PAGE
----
Substantive Fluoride Release from a New Fluoride Varnish Containing CXP™
The caries process requires bacteria, a susceptible host, an ideal environment, and time. Teeth are in a constant demineralization/remineralization cycle, fluoride in plaque and saliva help maintain an environment ideal for remineralization. In a study published in December 2015 in the journal Dentistry, the authors compare the quantity and rate of fluoride release from a newly marketed fluoride varnish with three other widely used varnishes.1
Though fluoride varnish is widely used as a caries prevention method in Canada and Europe, in the US the FDA has not approved fluoride varnishes for this purpose. This has not stopped many dental professionals from using it off label and with great success. The mechanism of action shows that fluoride deposited on the tooth’s surface is converted to fluorapatite. Further studies have shown the rate of dissolution of fluoride increases with a cariogenic challenge.
Many topical fluoride varnish manufacturers use additives they claim enhances the varnishes clinical efficacy. Some of the additives explored in this study include tri-calcium phosphate (TCP), amorphous calcium phosphate (ACP), and xylitol coated calcium phosphate (CXP™). The fluoride varnishes compared in the study were Duraphat→, Enamel Pro→, Vanish™, and Embrace™.
Duraphat→ (Colgate Palmolive, New York, NY) was the first commercially available fluoride varnish and is still widely used today. It contains either 2.26% fluoride ion or 5% NaF with no proprietary additives. Studies do confirm its efficacy with a reported 30% caries reduction rate.
Vanish™ (3M ESPE, St. Paul, MN) is reported to be the number one selling topical fluoride varnish in the United States. The formulation consists of 5% NaF and TCP as a proprietary additive. The manufacturer states, “TCP, unlike other calcium phosphate additives, is able to achieve more acid-resistant mineral nucleation through the addition of functionalized TCP.”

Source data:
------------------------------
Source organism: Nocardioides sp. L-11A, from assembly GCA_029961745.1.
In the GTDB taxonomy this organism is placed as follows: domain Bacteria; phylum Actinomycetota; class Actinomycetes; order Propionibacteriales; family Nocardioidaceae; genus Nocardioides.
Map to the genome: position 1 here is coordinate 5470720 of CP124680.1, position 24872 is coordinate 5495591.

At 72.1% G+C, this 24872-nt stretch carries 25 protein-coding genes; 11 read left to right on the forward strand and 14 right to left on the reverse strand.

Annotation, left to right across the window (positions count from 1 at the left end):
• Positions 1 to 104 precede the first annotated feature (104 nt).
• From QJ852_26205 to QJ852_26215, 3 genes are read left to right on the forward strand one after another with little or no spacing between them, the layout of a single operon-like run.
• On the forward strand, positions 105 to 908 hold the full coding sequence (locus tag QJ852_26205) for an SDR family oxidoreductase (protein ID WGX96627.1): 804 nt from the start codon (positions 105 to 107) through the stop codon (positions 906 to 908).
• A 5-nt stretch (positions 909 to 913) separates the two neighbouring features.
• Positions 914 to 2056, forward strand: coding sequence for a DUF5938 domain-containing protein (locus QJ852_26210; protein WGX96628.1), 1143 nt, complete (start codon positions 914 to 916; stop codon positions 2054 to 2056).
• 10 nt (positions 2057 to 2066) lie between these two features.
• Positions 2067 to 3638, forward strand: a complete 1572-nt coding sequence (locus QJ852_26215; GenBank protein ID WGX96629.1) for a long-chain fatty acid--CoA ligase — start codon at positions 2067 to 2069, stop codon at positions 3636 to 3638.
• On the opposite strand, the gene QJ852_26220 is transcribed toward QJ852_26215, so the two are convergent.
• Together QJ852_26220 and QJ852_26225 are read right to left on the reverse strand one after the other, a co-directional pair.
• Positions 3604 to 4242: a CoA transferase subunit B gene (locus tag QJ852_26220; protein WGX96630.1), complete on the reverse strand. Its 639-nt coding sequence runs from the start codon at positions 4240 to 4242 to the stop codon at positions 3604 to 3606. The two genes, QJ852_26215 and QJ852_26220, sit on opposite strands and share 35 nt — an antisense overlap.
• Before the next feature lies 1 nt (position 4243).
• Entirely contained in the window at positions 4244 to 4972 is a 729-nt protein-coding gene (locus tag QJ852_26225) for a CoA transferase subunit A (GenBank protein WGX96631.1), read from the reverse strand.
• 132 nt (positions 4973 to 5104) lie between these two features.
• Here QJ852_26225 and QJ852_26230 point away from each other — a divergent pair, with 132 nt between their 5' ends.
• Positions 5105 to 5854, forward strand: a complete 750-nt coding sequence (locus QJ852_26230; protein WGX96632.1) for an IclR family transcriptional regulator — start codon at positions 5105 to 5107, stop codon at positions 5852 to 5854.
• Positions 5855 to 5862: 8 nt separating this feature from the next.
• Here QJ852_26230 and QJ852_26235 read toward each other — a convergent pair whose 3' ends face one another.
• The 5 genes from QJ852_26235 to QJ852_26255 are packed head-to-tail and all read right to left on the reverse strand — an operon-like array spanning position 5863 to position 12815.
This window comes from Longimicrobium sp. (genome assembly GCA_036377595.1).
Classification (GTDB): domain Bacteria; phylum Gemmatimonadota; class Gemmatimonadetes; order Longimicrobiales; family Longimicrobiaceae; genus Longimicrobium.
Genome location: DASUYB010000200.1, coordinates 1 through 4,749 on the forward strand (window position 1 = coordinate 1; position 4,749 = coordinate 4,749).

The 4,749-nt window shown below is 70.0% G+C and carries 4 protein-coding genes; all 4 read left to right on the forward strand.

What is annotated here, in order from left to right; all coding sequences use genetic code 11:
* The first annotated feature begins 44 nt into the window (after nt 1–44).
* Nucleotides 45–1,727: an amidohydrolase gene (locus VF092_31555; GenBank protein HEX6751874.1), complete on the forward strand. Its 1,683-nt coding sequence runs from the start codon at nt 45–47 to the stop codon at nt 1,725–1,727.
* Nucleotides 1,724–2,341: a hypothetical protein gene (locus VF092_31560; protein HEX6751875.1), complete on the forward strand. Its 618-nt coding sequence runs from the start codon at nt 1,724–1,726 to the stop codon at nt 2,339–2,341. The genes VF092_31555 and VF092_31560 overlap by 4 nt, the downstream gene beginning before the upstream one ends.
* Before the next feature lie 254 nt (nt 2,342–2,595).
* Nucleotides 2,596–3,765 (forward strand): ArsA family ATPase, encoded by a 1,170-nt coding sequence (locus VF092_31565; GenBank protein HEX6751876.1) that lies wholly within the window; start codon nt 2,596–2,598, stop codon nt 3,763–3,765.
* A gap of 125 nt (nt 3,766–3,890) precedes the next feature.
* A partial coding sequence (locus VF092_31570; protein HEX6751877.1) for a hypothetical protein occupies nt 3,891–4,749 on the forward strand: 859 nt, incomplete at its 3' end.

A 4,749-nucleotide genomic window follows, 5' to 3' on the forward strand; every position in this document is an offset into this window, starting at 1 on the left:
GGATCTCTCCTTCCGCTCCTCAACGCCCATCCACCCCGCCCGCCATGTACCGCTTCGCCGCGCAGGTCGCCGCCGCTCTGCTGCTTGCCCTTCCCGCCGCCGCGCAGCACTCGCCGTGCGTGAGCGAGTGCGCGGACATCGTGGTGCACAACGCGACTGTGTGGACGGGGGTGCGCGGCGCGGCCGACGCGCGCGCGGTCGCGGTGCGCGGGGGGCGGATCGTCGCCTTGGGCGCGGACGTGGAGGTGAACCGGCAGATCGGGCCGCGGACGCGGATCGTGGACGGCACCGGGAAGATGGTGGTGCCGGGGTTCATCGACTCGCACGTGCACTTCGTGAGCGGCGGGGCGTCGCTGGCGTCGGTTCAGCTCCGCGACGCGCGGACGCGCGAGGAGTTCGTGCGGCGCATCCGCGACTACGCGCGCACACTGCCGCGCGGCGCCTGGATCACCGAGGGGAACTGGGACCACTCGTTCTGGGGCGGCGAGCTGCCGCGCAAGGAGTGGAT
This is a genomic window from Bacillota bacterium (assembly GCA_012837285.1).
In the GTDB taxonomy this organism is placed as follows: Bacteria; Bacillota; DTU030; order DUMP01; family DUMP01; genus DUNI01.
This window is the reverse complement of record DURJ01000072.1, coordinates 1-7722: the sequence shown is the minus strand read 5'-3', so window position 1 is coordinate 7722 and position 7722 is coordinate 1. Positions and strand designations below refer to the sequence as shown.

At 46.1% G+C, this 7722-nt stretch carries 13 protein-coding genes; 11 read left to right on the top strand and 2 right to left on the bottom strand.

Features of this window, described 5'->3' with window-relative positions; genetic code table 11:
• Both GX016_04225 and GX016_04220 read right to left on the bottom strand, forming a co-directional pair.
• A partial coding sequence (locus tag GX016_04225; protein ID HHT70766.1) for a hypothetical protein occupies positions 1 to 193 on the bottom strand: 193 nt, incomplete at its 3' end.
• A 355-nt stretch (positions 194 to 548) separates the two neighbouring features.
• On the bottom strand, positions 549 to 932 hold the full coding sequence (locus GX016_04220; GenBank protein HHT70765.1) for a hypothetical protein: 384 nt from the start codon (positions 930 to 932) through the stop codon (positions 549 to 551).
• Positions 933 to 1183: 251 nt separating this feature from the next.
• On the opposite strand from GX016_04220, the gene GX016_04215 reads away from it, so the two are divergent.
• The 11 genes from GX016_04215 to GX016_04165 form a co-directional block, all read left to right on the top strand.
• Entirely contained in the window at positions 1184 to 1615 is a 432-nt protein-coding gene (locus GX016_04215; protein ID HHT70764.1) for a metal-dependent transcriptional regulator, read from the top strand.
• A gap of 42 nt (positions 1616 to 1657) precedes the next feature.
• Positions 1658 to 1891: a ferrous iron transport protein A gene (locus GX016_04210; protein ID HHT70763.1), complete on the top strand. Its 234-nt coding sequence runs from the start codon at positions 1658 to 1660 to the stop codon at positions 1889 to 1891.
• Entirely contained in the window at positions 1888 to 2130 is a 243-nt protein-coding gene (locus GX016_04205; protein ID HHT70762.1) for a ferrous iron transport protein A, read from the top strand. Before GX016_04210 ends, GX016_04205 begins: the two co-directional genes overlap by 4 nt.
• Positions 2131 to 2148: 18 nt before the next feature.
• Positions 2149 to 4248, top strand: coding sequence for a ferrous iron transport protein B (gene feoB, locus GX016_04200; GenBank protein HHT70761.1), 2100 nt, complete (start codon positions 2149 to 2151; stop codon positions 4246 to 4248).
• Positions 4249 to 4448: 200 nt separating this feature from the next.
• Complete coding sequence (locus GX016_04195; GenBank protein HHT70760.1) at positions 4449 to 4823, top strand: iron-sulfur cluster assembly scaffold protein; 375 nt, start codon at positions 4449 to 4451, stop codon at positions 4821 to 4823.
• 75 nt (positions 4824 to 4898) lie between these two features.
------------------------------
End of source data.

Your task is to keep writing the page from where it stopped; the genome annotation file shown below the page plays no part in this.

Enamel Pro→ varnish (Premiere Dental, Plymouth Meeting, PA) consists of 5% NaF and ACP as an additive. The manufacturers claim it is “able to deliver up to four times more fluoride than the leading varnish.” Previous studies have shown “a reduction in hydraulic conductance by 73% and semi-permanent occlusion of dentinal tubules.” This supports the second claim made by manufacturers that the varnish helps reduce dentinal sensitivity.
Embrace™ (Pulpdent Corporation, Watertown, MA) consists of 5% NaF with the additive CXP™. The manufacturer claims the varnish has “ten times more fluoride release over a 4-hour period than the leading varnish brand.” The manufacturers go on to claim the incorporation of CXP™ helps sustain the time-released properties. Reportedly, saliva dissolves the xylitol coating allowing the calcium and phosphate ions to react with the fluoride ions in a continuous manner.
The results of the study show Embrace™ released significantly greater cumulative amounts of fluoride after application when compared to the other varnishes. The claim made by the manufacturers of Embrace™ regarding the release of ten times more fluoride over a 4-hour period was examined. The results show fluoride release was approximately six, thirteen, and fifteen times higher than the other varnishes respectively, supporting the manufacturer’s claims.
The results of this study, which is also supported by several other studies show that fluoride release may be dependent on the type of resin carrier or additive. The authors conclude by stating, “In summary, Embrace™ had the greatest initial fluoride release, exceeding ten times that rate of a leading fluoride varnish (i.e., Vanish™) in a four-hour period. However, Embrace™ had the highest rate of fluoride depletion and the lowest substantivity of all varnishes tested. Vanish™ and Duraphat→ had the lowest initial fluoride release; however, they had greater substantivity than Embrace™.”
MilburnJL, Henrichs LE, Banfield RL, Stansell MJ, Vandewalle KS (2015) Substantive Fluoride Release from a New Fluoride Varnish Containing CXP™. Dentistry 5: 350. Doi: 10.4172/2161-1122.1000350.